Fertiliser Act – Boon or Bane for Players?

JUDGING by the speedy completion of the final draft of Malaysia’snew Fertiliser Act, slated for tabling in parliament early next year,
the Government is indeed determined to introduce the Act soon.

The
rationale is to ensure proper monitoring of fertiliser content before
the end products are marketed, enabling the Government to decide on the
suitability of fertilisers that can be sold and the measures to be
taken if production and distribution do not adhere to proper guidelines.

The
Act is seen by some quarters as a noble gesture by the Government to
protect the interests of farmers and smallholders against abuse, in
terms of irregularities in the prices and quality of fertilisers
received.

However, those within the fertiliser fraternity have
raised some strong concerns. They question whether the Act would entail
new procedures and regulations that could restrict or disrupt the
current flexible mode of importing raw materials, manufacturing,
storage and distribution of fertilisers among local producers and
importers.

There is also apprehension the Act could lead to the
introduction of new tariffs, taxes and service charges in the local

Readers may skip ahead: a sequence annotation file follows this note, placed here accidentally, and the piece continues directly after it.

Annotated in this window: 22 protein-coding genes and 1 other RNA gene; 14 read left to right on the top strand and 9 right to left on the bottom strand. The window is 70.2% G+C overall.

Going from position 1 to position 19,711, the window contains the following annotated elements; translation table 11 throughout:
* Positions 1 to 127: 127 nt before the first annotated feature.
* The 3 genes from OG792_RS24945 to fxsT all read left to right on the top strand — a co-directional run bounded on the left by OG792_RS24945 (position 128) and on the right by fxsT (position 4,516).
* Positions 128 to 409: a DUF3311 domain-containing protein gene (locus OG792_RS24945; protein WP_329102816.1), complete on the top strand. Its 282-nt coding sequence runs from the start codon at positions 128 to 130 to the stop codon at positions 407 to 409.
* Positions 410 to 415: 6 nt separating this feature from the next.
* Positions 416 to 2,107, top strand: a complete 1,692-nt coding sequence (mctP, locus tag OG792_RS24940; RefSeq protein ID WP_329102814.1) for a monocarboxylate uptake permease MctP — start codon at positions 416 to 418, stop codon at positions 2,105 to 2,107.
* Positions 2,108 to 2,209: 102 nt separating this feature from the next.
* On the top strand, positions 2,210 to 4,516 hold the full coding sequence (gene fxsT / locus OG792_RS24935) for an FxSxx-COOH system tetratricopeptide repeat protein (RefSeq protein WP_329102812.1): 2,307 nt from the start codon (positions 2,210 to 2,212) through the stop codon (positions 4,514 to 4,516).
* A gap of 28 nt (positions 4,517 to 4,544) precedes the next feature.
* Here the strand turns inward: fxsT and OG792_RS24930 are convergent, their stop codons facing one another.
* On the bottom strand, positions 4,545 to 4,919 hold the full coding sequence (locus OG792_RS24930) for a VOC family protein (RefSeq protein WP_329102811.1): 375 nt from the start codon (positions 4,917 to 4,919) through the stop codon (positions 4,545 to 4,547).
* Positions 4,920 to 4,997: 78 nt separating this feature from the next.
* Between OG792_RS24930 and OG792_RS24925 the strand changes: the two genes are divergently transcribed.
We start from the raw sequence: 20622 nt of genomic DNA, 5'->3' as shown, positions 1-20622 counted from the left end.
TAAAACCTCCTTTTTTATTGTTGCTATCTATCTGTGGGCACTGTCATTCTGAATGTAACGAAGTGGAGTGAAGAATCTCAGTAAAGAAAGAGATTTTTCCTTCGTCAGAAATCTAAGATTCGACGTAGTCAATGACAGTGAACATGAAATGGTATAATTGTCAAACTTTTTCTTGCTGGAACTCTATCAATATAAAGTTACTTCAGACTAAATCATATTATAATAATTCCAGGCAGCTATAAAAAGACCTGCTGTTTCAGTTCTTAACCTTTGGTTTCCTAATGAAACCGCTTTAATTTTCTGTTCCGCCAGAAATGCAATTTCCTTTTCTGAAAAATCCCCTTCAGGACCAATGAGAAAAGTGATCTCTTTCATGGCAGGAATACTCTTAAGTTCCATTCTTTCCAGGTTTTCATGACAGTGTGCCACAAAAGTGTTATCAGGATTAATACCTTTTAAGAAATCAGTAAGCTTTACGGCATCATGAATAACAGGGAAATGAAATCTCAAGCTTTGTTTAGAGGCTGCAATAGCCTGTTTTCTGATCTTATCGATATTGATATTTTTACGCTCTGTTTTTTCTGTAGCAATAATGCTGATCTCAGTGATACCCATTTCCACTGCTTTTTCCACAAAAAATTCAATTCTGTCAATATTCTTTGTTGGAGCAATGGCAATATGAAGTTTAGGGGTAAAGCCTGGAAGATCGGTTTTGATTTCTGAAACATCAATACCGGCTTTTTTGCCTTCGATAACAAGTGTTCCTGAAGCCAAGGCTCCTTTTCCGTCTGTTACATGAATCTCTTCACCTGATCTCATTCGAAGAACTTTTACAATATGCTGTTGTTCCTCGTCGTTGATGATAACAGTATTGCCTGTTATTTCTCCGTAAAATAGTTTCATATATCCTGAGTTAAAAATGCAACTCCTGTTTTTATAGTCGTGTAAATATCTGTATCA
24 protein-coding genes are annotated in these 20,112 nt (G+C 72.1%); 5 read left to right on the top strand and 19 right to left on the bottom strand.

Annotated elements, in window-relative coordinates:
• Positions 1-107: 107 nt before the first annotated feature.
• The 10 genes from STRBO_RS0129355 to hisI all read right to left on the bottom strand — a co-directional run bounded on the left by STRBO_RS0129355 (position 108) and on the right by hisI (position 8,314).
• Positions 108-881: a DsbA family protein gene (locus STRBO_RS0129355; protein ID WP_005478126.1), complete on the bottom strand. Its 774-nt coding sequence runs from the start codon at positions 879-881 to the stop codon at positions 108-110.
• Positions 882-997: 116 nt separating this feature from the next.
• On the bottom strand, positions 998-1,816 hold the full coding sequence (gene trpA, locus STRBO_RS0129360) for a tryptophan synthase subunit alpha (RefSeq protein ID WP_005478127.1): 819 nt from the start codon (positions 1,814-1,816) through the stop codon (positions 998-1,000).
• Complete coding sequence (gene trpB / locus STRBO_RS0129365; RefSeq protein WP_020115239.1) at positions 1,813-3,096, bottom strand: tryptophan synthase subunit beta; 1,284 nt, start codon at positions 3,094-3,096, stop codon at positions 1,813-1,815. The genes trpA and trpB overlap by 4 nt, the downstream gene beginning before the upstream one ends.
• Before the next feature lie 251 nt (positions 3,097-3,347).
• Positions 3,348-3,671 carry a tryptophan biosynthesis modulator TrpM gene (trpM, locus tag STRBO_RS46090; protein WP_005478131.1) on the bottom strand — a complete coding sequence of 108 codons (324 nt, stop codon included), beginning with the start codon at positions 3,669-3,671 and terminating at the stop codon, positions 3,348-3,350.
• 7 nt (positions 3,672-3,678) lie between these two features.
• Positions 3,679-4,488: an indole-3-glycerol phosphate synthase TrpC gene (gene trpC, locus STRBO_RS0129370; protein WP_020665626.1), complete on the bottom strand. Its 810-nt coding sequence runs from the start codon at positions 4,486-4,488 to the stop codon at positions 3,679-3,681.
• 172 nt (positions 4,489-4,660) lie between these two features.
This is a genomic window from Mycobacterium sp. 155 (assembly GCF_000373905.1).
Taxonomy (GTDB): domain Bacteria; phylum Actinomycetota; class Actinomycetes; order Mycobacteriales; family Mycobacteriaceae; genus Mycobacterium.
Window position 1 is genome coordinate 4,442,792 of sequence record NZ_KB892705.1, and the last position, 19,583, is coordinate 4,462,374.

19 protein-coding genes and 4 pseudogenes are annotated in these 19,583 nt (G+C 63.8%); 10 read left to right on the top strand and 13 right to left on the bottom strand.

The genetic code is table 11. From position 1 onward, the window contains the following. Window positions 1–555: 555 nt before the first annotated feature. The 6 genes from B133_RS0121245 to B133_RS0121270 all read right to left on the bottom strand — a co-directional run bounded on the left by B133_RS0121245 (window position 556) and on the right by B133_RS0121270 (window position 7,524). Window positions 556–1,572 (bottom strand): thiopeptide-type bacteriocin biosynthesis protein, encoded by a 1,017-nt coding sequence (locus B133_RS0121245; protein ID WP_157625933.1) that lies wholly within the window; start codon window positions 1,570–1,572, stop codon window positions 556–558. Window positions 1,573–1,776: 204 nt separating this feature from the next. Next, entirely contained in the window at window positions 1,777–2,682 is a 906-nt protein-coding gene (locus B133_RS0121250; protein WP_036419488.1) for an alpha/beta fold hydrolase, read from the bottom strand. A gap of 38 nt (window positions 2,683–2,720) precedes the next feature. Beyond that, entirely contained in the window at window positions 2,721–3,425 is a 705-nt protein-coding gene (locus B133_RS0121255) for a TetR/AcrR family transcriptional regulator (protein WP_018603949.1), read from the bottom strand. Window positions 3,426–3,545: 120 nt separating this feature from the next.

fertiliser supply chain. Some fertiliser producers even claim that one
of the justifications of the Act was that the Government could gain
extra income through new registration, tariff and penalty charges to be
imposed should market players fail to meet the new requirements.

Whatever
the claims, one must take heed of the greater risks at stake should
local fertiliser players be slapped with new service charges and
additional operational costs such as registration fees for import
permit and new licence to manufacture fertiliser as well as storage and
distribution.

A new department will have to be created in the
fertiliser producers’ organisation just to handle this new task. All
these extra procedures and measures will result in fertilisers in
Malaysia becoming expensive.

As an example, the introduction of
the Fertiliser Act in Indonesia and Thailand had resulted in their
domestic fertiliser prices increasing by about 10%.

For
Malaysia, any additional operational costs incurred by fertiliser
manufacturers and importers will trickle down to the crude palm oil
(CPO) producers’ cost of production and will also increase the
Government’s existing subsidy for the commodity.

Fertilisers currently represent 60% to 70% of planters’ total production cost of RM1,100 to RM2,000 a tonne.

How
can Malaysia’s CPO be traded at a competitive level when Indonesia, the
world’s largest CPO producer, has lower cost of production? One must
also bear in mind that CPO contributes greatly to Malaysia’s coffers.

For
certain, many would support the Act should it focus on monitoring
exports, the quality of imported raw materials for domestic fertiliser
production and reducing smuggling activities. Otherwise, they hope the
Government would maintain the status quo on the current smooth
operation undertaken by fertiliser players.

Source : The Star by Hanim Adnan

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